PLC vs DCS – What solution to choose?

When we want to integrate several software applications, use advanced control algorithms and have future expansion plans, the PLC / SCADA solution may not be adequate. Currently the differences between both solutions have decreased, but they are still important, especially in systems with more than 500 I / O and many analog outputs.

What is better to automate my plant, a DCS or a system based on PLC / PACs + SCADA?

Years ago it was much easier to answer this question than now. If we were talking about large continuous processes with analog signals and with more than one controller the answer was DCS, if it was mainly discrete signals the solution was the PLC. Today the boundary for decision making is much more diffuse and no longer depends so much on hardware (such as processor power or the ability to handle many analog signals) but rather on software and other non-technical factors related to the whole life cycle of the plant.

PLCs have evolved tremendously and have similar processing capabilities to DCS controllers. In fact, there are manufacturers of DCS and PLCs that use the same controllers, such as Siemens with the PSC7 and the S7-400. The SCADA have also evolved a lot and allow us to develop custom objects and libraries that give us features similar to those of the DCS.

DCS is associated to the large facilities where it is very beneficial to distribute the controllers and I / O by zones of the plant, and with several operating stations located in the control room. In addition, the integration of other applications into a single database is required. All this together with the cost and level of specialization that some DCS have in specific applications (refining, electricity generation, pharmacy, etc.) is what makes the difference.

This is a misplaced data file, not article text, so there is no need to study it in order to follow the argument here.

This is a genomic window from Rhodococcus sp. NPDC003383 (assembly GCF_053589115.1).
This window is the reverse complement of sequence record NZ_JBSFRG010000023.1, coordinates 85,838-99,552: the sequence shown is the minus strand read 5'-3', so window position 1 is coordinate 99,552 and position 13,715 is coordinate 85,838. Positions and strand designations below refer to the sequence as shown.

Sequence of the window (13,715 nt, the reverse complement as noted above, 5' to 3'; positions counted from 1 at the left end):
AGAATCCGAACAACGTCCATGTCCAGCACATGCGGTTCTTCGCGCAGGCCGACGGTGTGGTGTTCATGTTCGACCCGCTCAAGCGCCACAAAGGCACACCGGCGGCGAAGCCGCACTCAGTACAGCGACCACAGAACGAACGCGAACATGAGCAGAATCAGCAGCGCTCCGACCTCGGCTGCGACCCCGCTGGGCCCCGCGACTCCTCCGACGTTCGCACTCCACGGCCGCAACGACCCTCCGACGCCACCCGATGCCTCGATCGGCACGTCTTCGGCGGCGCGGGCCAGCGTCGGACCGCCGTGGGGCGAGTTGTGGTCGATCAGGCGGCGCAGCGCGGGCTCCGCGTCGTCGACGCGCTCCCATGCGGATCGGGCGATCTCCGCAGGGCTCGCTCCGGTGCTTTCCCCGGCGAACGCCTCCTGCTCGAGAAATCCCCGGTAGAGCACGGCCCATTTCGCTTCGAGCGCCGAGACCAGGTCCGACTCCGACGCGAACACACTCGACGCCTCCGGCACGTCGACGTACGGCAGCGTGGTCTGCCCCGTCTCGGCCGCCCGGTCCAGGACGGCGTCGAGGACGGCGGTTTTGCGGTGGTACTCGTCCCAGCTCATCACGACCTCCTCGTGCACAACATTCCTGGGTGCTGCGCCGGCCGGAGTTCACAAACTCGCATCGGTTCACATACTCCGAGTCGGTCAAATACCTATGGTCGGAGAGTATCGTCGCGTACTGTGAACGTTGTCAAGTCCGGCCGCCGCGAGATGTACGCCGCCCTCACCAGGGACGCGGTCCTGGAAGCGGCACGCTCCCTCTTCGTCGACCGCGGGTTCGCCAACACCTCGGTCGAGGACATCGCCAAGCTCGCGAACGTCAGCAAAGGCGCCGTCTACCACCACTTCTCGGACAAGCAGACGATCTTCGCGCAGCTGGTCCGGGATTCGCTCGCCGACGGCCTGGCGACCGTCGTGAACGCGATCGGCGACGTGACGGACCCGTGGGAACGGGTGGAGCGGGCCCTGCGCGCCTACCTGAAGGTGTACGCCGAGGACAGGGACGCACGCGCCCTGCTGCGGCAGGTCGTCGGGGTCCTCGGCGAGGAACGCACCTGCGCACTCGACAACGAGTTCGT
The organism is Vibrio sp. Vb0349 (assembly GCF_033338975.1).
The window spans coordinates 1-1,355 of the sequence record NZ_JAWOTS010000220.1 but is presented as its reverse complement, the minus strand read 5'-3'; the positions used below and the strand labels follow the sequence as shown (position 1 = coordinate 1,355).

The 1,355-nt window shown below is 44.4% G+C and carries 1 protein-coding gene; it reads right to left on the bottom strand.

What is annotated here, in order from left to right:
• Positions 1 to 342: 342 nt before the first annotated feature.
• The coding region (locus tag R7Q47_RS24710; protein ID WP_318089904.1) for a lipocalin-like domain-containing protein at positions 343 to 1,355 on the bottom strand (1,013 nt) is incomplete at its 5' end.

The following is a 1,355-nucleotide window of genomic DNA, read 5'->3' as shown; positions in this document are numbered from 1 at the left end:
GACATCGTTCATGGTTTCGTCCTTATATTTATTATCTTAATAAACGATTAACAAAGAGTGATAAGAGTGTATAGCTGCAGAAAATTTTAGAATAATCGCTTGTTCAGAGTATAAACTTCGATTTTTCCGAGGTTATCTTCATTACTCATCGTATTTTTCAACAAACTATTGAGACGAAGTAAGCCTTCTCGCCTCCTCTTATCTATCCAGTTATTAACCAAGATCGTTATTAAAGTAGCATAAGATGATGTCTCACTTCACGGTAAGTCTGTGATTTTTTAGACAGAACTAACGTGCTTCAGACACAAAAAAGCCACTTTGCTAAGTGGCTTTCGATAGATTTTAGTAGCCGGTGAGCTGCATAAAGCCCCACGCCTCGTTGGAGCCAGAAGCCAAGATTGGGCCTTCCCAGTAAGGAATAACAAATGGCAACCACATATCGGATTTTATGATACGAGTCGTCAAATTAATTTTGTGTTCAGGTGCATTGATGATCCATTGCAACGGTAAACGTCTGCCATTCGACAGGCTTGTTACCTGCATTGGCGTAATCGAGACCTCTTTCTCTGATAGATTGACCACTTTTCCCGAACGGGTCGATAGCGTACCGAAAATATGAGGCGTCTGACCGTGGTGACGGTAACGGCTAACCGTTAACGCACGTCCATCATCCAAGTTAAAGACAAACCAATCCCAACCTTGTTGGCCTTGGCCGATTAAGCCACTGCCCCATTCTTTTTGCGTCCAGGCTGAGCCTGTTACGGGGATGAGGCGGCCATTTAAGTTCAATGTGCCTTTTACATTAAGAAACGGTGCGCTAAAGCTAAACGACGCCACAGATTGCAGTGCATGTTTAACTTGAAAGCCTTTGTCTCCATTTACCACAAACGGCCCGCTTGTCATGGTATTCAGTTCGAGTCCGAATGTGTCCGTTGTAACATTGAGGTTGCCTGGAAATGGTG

The complete plant life cycle is another important aspect to consider in deciding for a DCS or PLC / SCADA. If we plan to grow, gradually integrate other applications, optimize the control algorithms and making other changes then possibly our solution goes through the DCS because managing all this with PLC / SCADA, having several databases, can be complicated and expensive.

plc vs dcs
PLC vs DCS – When is the DCS better?

In what cases is it clear that we should go to the DCS solution? If we meet the following requirements the solution will probably be the DCS:

-We have many I / O (> 2000) and a high number of analog outputs (> 200).
-We have multiple distributed controllers that communicate with each other.
-We use transmitters and intelligent valves that parameterize and diagnose in remote.
-We need to integrate the control system with a MES system or with other automation and / or information systems (safety system, electrical control system, ERP, asset management, data analytics, etc.)
-We need a system with a high level of redundancy (CPUs, I / O, bus).
-It is a batch application with many recipes and complex.
-We need a multi-operator HMI and advanced alarm management.
-The Plant will probably be expanded in less than five years.
-We have other similar plants with DCS and advanced control algorithms that we have optimized over time.

PLC vs DCS – When is the PLC / SCADA better?

In what cases is it clear that we should go to the PLC solution? If we meet the following requirements the solution will probably be PLC + SCADA:

-We have less than 300 I / O and few analog outputs.
-We only need one or two PLCs.
-We do not have special or complex HMI / SCADA requirements. The SCADA alarm management system is sufficient.
-This is a plant or package that we do not plan to grow in the next few years.
-We already use this type of PLC and SCADA and we do maintenance ourselves.
-We do not need the system to be redundant.

The decision will not be so clear if we have more than 300 or 400 I / O and we do not fulfill all the previous requirements. In this case we will have to do an analysis of our case and evaluate our standards and requirements. In addition, there may be other factors that tip the scale to one side or the other, such as the following:

– Who is going to program and configure the system? (Local integrator, manufacturer, ourselves).
– Who will perform the maintenance of the system?
– Are we familiar with the system and have a significant stock of spare parts?
– Is it a new system? Does it already have proven references in similar applications?